Now, "by the time fall is hitting and I see the ice starting to form up and start to hear about people climbing on things, I'm like, 'All right, I'm getting kind of psyched.' And then once it's here in Sierra, I'm like, 'Let's go.' And it's so fun."

Conquerors of big mountains have long contended with ice. Once upon a time, alpinists laboriously hacked steps into it -- literal stairways to heaven. That all changed in the mid-1960s to early 1970s. Renowned climber Yvon Chouinard -- who set up a blacksmith shop in Ventura and later opened outdoor clothing brand Patagonia's first store nearby -- developed a curved pick that could claw into steep ice and stay put. Early climbs using the innovative tool were made in California's Eastern Sierra Nevada.

"It's no stretch to call that the ice-climbing revolution," said Doug Robinson, who frequently climbed with Chouinard in those days and helped usher in the sport's transformation.

Climbers began to haul themselves up frozen waterfalls and dangling icicles, carving out a discipline separate from mountaineering. Sunny California, far from the center of the sport today, can broadly be considered the cradle of its modern form.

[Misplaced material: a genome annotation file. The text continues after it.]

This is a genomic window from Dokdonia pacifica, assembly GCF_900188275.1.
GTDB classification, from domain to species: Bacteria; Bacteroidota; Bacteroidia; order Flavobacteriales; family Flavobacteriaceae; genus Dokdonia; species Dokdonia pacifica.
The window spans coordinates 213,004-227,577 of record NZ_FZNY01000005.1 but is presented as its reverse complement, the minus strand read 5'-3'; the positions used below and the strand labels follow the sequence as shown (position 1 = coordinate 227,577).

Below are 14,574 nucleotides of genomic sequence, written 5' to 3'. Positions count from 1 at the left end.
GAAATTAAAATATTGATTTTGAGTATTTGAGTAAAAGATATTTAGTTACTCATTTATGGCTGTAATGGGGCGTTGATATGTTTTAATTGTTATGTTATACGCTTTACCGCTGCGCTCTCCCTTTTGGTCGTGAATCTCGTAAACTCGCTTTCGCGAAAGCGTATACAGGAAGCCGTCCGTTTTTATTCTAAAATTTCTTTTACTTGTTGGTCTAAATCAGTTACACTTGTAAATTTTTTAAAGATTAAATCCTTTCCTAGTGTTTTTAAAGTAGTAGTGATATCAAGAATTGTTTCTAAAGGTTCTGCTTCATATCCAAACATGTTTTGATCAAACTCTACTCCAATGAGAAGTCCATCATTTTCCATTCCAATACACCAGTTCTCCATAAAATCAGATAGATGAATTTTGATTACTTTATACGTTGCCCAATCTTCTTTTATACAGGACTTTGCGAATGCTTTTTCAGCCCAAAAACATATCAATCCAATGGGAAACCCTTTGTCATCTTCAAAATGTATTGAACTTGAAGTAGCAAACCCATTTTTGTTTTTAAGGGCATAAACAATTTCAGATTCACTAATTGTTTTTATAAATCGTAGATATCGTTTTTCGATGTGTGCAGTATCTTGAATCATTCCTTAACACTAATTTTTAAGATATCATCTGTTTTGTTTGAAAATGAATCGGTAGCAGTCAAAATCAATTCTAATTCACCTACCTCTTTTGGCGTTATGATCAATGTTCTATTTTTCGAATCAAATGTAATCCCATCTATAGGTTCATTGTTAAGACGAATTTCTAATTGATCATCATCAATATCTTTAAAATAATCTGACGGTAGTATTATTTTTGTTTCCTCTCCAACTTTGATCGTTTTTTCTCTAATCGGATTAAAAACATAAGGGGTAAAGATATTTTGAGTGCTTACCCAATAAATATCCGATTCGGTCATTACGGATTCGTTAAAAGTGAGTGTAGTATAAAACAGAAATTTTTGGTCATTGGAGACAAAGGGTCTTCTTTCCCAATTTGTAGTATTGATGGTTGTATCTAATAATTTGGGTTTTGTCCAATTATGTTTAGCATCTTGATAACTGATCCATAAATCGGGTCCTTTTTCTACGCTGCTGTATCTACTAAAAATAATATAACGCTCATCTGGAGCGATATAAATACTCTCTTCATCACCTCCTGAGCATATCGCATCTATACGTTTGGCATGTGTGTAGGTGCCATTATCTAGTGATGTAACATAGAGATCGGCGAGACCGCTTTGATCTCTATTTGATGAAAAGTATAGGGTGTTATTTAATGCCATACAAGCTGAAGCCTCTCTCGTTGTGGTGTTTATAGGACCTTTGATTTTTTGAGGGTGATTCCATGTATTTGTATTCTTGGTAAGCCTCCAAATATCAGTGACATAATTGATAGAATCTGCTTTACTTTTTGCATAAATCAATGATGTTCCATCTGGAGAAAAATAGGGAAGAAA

THE ALLURE OF ICE CLIMBING

Ice fanatics and detractors speak reverentially of its ephemeral quality. (The qualifier is so entwined with the practice that a recent Instagram post I came across read, "This is a generic ice climbing post ... ephemeral ephemeral ephemeral ephemeral ephemeral ... ")

Unlike rock, ice is constantly changing. It can form, melt and re-form multiple times a season -- and exactly how it manifests is different each time. Depending on the climber, this presents an interesting puzzle or infuriating challenge.

Adrian Ballinger, owner of Lake Tahoe, Calif.-based guiding company Alpenglow Expeditions, highlighted the creative movement the malleable surface permits.

In rock climbing, "whether you're outside or in the gym, there are a certain number of places where you can put your hands and feet and that's it," he said. "The beauty of ice is since you have these spikes on your feet and in your hands, you can make your handholds and footholds anywhere you choose."

The same principle makes it accessible to a range of body types, he added. While one rock climb might be better or worse for a short person, ice allows people of all shapes to forge their own path.